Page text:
Not only does the bike lock secure your URB-E when parked, but there’s a car-style key you need to start it as well. But weighing just 35 pounds and folding into a 20 x 35 x 17-inch space, URB-E is easy to carry into a trunk, onto a commuter train or to store in a closet or under your desk or work bench or in a corner of your office.

To ride, you pull the seat into place, make sure a locking pin is in its proper position and then give a quick tug on the handlebars to snap everything into place. Turn the key, depress a red button on the handlebars, make sure the three lights indicate you have power and use the motorcycle-style twist control to start rolling down the road. There’s a bicycle-style hand brake when you need to stop or slow.

There are foot pegs on both arms. Gilfillan suggested using the rear pegs at first because, until you feel really comfortable and familiar with riding, your feet on the front pegs might interfere with steering.

I still have a scar on an elbow from the time I tumbled off a bicycle and I’ve never ridden on a motorcycle, so it I took me some time to feel comfortable, keeping my balance and controlling throttle and steering and maneuvering among pedestrians and race cars in the Laguna paddock. I was more comfortable back in town where I wasn’t at risk of slamming into — or being run over by — someone’s million-dollar vintage race car.

Ready to ride
Ready to ride

Bob Golfen also took a spin. He’s a long-time motorcycle rider and he took to URB-E immediately, riding and gliding and turning as if he’d done this before.

Gilfillan said the unit I rode already had some 2,000 miles of use yet it looked and felt brand new, except for a balding front tire, perhaps from first-time riders spinning the tire — URB-E has front-wheel drive — as they try to get moving on a vehicle with so much torque that comes on so quickly. Bob Golfen’s solution was a simply push off maneuver to get rolling and then feathering in the power.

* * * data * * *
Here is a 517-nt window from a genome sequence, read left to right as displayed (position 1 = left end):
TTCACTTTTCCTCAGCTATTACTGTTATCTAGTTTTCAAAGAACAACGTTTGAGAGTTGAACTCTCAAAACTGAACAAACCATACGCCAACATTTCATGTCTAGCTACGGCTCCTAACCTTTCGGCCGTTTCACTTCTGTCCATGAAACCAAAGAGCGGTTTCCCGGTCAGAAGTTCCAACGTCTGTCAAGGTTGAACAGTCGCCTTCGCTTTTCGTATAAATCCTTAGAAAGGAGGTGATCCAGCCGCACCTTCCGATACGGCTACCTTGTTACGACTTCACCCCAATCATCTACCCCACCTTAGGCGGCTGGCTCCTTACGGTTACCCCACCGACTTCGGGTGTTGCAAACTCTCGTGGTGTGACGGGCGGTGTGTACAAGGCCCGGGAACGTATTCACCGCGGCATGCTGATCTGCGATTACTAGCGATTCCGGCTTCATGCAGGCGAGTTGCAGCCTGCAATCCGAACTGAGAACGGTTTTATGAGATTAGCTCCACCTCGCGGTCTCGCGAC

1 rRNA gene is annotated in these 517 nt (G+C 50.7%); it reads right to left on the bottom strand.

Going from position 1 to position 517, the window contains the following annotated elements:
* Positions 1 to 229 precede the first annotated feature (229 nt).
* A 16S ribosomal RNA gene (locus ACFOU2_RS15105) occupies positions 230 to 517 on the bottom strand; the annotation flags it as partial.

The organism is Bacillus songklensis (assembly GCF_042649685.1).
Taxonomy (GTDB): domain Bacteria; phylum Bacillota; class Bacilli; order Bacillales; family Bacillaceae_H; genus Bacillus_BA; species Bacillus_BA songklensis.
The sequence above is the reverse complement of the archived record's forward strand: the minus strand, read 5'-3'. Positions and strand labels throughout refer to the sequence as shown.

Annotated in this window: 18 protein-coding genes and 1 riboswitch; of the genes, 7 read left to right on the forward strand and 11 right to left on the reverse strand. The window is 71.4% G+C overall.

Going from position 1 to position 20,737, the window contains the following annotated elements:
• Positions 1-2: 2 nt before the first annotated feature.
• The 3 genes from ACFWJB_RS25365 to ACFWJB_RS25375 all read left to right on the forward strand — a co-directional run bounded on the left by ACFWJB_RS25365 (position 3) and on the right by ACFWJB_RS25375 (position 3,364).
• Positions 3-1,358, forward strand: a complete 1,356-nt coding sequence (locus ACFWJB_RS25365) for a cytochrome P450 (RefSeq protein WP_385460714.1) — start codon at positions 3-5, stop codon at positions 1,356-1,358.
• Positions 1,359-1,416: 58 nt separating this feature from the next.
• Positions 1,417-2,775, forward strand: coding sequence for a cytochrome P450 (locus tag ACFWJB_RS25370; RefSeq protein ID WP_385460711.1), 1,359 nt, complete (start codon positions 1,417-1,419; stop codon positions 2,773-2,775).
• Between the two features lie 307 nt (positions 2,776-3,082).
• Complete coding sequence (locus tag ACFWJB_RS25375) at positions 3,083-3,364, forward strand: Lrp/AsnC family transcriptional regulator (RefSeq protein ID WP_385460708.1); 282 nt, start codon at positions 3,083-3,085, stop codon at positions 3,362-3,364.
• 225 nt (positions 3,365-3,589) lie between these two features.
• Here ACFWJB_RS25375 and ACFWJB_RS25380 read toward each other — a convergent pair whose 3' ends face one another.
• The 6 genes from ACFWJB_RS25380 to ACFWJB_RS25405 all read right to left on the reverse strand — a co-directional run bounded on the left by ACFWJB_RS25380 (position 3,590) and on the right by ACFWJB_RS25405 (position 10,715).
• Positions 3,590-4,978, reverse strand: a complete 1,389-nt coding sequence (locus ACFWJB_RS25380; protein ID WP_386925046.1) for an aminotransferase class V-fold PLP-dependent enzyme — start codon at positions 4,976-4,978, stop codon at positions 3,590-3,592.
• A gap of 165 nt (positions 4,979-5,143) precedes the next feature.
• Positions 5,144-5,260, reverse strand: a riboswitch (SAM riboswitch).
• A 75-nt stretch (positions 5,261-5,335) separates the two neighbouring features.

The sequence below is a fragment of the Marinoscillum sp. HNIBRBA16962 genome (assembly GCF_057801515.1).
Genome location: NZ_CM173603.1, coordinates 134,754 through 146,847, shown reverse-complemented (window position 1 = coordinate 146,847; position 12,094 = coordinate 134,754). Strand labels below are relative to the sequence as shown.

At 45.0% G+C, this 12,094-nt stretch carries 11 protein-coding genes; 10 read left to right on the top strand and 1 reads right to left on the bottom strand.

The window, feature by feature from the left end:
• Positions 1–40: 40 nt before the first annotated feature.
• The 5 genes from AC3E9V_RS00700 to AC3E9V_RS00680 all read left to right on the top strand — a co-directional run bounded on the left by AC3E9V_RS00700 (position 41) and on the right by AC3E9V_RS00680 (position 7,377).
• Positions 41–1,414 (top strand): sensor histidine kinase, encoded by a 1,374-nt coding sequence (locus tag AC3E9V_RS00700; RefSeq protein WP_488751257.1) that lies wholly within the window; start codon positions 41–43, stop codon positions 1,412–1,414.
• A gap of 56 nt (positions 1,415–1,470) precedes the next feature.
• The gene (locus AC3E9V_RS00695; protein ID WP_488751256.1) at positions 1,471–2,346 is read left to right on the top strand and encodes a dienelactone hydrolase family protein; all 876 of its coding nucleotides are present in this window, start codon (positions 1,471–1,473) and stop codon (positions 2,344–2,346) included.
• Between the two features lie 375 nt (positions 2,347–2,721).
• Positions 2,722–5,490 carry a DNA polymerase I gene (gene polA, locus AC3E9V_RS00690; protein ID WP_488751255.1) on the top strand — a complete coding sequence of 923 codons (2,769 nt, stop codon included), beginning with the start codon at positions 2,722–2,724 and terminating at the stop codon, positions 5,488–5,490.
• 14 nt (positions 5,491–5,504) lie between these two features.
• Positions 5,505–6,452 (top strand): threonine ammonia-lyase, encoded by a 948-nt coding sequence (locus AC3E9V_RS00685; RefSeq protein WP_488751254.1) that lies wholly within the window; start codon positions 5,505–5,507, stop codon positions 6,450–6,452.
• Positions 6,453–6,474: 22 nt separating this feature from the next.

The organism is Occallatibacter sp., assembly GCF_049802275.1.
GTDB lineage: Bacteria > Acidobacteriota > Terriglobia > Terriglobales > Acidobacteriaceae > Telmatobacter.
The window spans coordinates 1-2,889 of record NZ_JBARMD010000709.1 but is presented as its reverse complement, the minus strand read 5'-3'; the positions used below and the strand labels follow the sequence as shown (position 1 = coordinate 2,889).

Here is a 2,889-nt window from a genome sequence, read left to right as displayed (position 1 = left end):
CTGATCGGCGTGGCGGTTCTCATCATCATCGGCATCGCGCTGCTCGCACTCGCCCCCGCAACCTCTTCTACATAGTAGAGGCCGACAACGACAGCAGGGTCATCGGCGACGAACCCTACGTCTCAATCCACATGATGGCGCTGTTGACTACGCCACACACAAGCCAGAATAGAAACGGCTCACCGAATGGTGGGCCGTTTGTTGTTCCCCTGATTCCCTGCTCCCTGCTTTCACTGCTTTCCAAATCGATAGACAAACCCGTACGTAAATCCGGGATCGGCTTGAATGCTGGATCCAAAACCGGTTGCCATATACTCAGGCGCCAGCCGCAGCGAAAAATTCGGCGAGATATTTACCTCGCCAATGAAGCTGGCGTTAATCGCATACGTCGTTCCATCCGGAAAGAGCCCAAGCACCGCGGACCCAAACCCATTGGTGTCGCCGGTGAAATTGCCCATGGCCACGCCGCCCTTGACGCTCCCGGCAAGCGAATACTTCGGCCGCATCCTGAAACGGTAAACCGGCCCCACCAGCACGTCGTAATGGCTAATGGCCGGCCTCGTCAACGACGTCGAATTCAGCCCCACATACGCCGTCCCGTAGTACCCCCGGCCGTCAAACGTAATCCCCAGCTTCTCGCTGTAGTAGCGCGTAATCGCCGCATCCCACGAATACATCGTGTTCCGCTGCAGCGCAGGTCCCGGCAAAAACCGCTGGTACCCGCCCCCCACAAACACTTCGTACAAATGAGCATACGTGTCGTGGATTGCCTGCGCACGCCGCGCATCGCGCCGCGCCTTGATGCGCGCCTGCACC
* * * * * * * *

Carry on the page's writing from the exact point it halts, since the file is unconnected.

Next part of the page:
The ride was comfortable. Suspension is by a single shock absorber with a 1,200 pounds/inch spring.

The 36-volt battery can be recharged from empty in four hours and powers a 250-watt brushless electric motor.

Gilfillan said URB-E has proven popular so far with vintage races and with RV owners, even though it’s primary target audience was commuters looking for a ride for that last mile to work or home.

For more information, visit the URB-E website.

2016 URB-E
Vehicle type: 1-passenger electric scooter
Base price: $1,499 Price as tested: $1,699
Engine: 36 volt Lithium-ion battery
Wheelbase: 34 inches Overall length/width: 34 inches / 19.9 inches
Curb weight: 35 pounds
Range: 20 miles
Assembled in: California

Larry Edsall
A former daily newspaper sports editor, Larry Edsall spent a dozen years as an editor at AutoWeek magazine before making the transition to writing for the web and becoming the author of more than 15 automotive books. In addition to being founding editor at ClassicCars.com, Larry has written for The New York Times and The Detroit News and was an adjunct honors professor at the Walter Cronkite School of Journalism and Mass Communication at Arizona State University.